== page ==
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Alice in Burtonland

Scream 2008 Awards honoree Tim Burton intends to remake the classic with an edge.

October 18, 2008|Geoff Boucher | Times Staff Writer

I got Tim Burton on the phone the other day while he was on the set of his new movie "Alice in Wonderland," and I had to admit right off the bat that I was surprised that, with the filming just underway, he was taking the time to chat. "Yeah, well, me too," he said in his droll deadpan, and I wasn't sure whether to laugh or apologize and hang up. Then he let me off the hook. "Actually," he said in a sunnier voice, "we're just about to get going, so we'll see how things go. Good, I hope."

I'm guessing things will go quite well for the 50-year-old filmmaker, who seems the ideal auteur to bring Lewis Carroll's surreal 1865 classic "Alice's Adventures in Wonderland" to the screen for a 21st century audience. Aussie actress Mia Wasikowska will be Burton's Alice in the 2010 release, while Johnny Depp is the inspired choice to play the Mad Hatter.

I told Burton that it seems as if Depp (who has an upcoming role as Tonto in "The Lone Ranger" and a return to the Jack Sparrow role in yet another "Pirates of the Caribbean") approaches his acting choices the same way a gleeful kid rummages through a trunk of dress-up clothes. The filmmaker laughed. "It's true. Yeah, we have a big dress-up clothes trunk here. We take it with us wherever we go."

Tonight, Burton will be at Spike TV's Scream 2008 Awards at the Greek Theatre, a ceremony that in just its third year has become a high-profile event in sci-fi, comics, fantasy and, yes, horror, which was is its original mandate but is now just part of its genre cocktail. Burton is getting Scream's Immortal Award, with officials boldly saying that Burton has contributed more to those genres "than any other filmmaker of his generation." They may be right, considering a resume that includes "Batman," "Beetlejuice," "Edward Scissorhands," "Ed Wood," "Sleepy Hollow" and "The Nightmare Before Christmas."

More than that, Burton's cemetery-cabaret visuals put him on a short list (Hitchcock, Tarantino and Woody Allen spring to mind) of filmmakers who have on-screen traits so distinctive they become brand names. Tonight's event airs Tuesday, and Burton is looking forward to it.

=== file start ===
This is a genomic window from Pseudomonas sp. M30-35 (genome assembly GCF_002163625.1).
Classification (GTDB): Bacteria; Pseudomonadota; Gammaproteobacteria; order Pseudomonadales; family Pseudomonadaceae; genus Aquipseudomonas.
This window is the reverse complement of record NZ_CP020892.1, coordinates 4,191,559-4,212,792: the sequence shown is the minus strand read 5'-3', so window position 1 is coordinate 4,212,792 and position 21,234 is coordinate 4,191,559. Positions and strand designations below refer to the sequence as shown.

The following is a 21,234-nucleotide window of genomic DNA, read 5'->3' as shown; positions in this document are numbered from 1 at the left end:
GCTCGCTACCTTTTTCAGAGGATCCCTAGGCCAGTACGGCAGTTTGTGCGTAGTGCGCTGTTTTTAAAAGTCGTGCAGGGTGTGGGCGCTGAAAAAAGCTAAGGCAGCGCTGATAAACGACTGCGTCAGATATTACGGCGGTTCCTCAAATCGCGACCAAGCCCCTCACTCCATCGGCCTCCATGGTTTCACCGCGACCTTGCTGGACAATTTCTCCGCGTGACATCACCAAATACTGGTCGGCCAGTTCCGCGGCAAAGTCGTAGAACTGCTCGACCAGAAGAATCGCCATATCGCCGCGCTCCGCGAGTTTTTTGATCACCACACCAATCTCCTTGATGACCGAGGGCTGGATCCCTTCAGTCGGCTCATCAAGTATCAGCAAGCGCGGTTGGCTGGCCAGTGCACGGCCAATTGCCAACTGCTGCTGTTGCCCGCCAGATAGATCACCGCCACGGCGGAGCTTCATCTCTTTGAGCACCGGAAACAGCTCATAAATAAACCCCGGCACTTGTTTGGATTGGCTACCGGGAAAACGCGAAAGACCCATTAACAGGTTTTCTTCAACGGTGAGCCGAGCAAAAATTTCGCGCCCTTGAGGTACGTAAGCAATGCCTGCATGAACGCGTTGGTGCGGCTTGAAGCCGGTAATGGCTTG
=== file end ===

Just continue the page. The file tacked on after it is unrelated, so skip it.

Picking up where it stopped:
"It looks like a nice, big Halloween party, which is always good," he said. "It seems like all the type of people that nobody liked in school, all getting together for a nice, big party. A prom for the kids that didn't go to prom. We're all the people on the yearbook pages devoted to 'the most likely to disappear before the semester ends . . . .' "

Burton was directing "Batman" when capes were still viewed as a campy ghetto, so it's interesting for him to watch the fringe move so squarely to the center of mainstream film and do so with respectable reviews. "It wasn't fashionable then. It didn't seem viable and vibrant and accepted at the time."

With "Alice," the defining version for American audiences is the bland 1951 Disney adaptation with Alice in her blue dress and white pinafore. That film was met with acidic reviews by the literary world, and Burton is not a fan either. As with "Charlie and the Chocolate Factory," his mission is to reclaim a children's classic and resharpen its edges.

"The story is obviously a classic with iconic images and ideas and thoughts," he explained. "But with all the movie versions, well, I've just never seen one that really had any impact to me. It's always just a series of weird events. Every character is strange and she's just kind of wandering through all of the encounters as just a sort of observer."

I was curious what Burton thought of "The Dark Knight," but it turns out he didn't return to the Batcave. "I haven't seen it yet . . . mostly everybody that I know that has seen it has said that it's very good and I take their word for it."


Man of Steel should get real

This December marks the 30th anniversary of Richard Donner's "Superman," and the success of "The Dark Knight" has raised the question of whether the next Man of Steel movie should be darker. Donner, who got a star this week on the Hollywood Walk of Fame, said it may indeed be time for more grit in Metropolis.

"I think maybe it's ready to break the mold slightly and bring a little greater sense of reality into it . . . making the heavies -- and the situation that is the tension piece -- a little more broken away from the comic-book character."

Bryan Singer's "Superman Returns" in 2006 was a valentine to the Donner "Superman," and the 78-year-old director received it with fondness. "I totally enjoyed it," he said. Among moviegoers, though, Singer's take seemed to be more respected than liked. What would Donner like to see for the next one? He said he'd like to see the story done by Geoff Johns, the acclaimed comic-book writer. "I think he would be startling. Did you read his comics? There it is. It's there on paper."


These items and others are on the Hero Complex blog at

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